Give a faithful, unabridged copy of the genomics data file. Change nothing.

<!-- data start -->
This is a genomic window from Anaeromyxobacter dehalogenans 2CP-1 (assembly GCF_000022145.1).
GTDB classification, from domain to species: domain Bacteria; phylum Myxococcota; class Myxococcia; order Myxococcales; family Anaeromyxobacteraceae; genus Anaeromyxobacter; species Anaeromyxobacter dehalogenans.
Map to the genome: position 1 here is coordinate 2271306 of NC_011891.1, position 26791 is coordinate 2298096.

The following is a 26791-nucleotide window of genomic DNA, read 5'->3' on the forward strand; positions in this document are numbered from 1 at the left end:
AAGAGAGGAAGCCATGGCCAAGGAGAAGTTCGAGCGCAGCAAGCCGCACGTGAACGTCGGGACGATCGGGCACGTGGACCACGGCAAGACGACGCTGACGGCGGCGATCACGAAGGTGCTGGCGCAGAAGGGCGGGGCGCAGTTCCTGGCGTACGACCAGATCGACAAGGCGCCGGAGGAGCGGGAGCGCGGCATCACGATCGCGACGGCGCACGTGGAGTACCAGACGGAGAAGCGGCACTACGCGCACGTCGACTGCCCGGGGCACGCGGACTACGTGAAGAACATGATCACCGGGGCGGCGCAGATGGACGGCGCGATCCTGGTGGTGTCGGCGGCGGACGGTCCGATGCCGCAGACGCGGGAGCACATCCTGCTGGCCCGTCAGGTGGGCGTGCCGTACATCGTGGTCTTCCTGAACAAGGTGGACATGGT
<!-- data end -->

This is a genomic window from Anaeromyxobacter dehalogenans 2CP-1 (assembly GCF_000022145.1).
GTDB classification, from domain to species: domain Bacteria; phylum Myxococcota; class Myxococcia; order Myxococcales; family Anaeromyxobacteraceae; genus Anaeromyxobacter; species Anaeromyxobacter dehalogenans.
Map to the genome: position 1 here is coordinate 2271306 of NC_011891.1, position 26791 is coordinate 2298096.

The following is a 26791-nucleotide window of genomic DNA, read 5'->3' on the forward strand; positions in this document are numbered from 1 at the left end:
AAGAGAGGAAGCCATGGCCAAGGAGAAGTTCGAGCGCAGCAAGCCGCACGTGAACGTCGGGACGATCGGGCACGTGGACCACGGCAAGACGACGCTGACGGCGGCGATCACGAAGGTGCTGGCGCAGAAGGGCGGGGCGCAGTTCCTGGCGTACGACCAGATCGACAAGGCGCCGGAGGAGCGGGAGCGCGGCATCACGATCGCGACGGCGCACGTGGAGTACCAGACGGAGAAGCGGCACTACGCGCACGTCGACTGCCCGGGGCACGCGGACTACGTGAAGAACATGATCACCGGGGCGGCGCAGATGGACGGCGCGATCCTGGTGGTGTCGGCGGCGGACGGTCCGATGCCGCAGACGCGGGAGCACATCCTGCTGGCCCGTCAGGTGGGCGTGCCGTACATCGTGGTCTTCCTGAACAAGGTGGACATGGT